You know when people ask you what flavor of ice cream they should bring back home from the grocery store, or what you want for your birthday this year? Are you one of those people who has the emotional flexibility to answer these (a.k.a, life’s big questions) with, “I don’t care, surprise me!”
It’s not that I’m as anti-surprise as certain people. Maybe it’s a slight bias towards control freakism, or maybe it’s just that I know what I like. Why let someone “surprise” you with strawberry or another unfortunate flavor when chocolate peanut butter is readily available?
A part of me wishes I could be more carefree, less concerned about retaining a degree of authority over situations. But then again – if we’re rationalizing behaviors here – being decisive can be just as helpful to those asking the questions.
I learned my lesson one birthday a few years back (when I urged a certain someone to “surprise me” and was later presented a pretty, but pretty impractical, ceramic teapot): specificity is the real spice of life. In the years since, with this particular person, I’ve taken a more direct approach to answering questions big and small. And that is how you wind up with a life full of DVDs, immersion blenders and one engagement ring that were precisely what you wanted.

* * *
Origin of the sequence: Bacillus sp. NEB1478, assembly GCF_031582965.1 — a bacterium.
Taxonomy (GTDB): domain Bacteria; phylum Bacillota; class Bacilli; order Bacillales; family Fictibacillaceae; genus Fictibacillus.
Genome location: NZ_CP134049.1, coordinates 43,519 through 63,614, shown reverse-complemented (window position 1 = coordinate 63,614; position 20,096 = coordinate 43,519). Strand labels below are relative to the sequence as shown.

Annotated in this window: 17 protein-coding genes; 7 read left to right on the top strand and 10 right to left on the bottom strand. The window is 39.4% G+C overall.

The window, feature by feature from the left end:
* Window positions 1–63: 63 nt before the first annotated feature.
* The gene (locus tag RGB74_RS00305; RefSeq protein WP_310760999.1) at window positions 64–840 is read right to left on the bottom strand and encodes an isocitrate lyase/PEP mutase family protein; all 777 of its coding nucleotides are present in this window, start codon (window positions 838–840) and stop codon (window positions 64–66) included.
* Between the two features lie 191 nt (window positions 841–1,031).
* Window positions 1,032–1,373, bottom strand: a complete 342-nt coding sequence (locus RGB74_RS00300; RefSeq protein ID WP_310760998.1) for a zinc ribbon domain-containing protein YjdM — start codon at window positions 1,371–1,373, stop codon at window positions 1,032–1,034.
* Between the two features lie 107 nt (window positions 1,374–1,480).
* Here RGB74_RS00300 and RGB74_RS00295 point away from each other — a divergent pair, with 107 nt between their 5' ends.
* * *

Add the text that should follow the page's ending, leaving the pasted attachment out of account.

Anything handheld is automatically perfect.
The Gameboy Color, tacos, Mini Babybel cheese wheels. Maybe it’s the symmetry, but it’s probably more about proximity. Or, rather, the intimacy.
Think about the crazy things that can happen when an external controller, or a fork and knife, no longer stands between you and the thing you’re consuming (be it Ms. Pac-Man or a Tex-Mex delight.) Things just get real and raw.
It used to be that handheld edibles were a novelty of carnivals and food trucks. But now, the rugged concepts of collapsible tents or corroded vans have followed in the footsteps of every normal, vanilla object before it: becoming sophisticated, urban and – for worse, definitely for worse – artisanal.
Now noshes served from the innards of a vehicle are ornate bites that demand full utensil sets, extra napkins and way too much patience. Agreed?
There are things we learn at a young age:
-Look both ways before crossing the street. (I do this much less than I should.)
-Public nudity is “typically” frowned upon. (Unless you’re this girl.)
-Philadelphia sports teams will always break your heart.
I should’ve known things weren’t going to bode well for the Eagles on Saturday night once NBC played the first dubbed-over rendition of Carrie Underwood’s abominable NFL promo song. It’s one thing to ruin The Sound of Music and an entirely separate felony to ruin football. (Maybe my sick obsession with the ’90s precedes me, but I would give my appendix to have Hank Williams Jr.’s “Are You Ready for Some Football” bit back.) A couple hours of botched cable reception later, the Eagles’ season was over and I was falling asleep less than halfway into Kill Bill Vol. 2.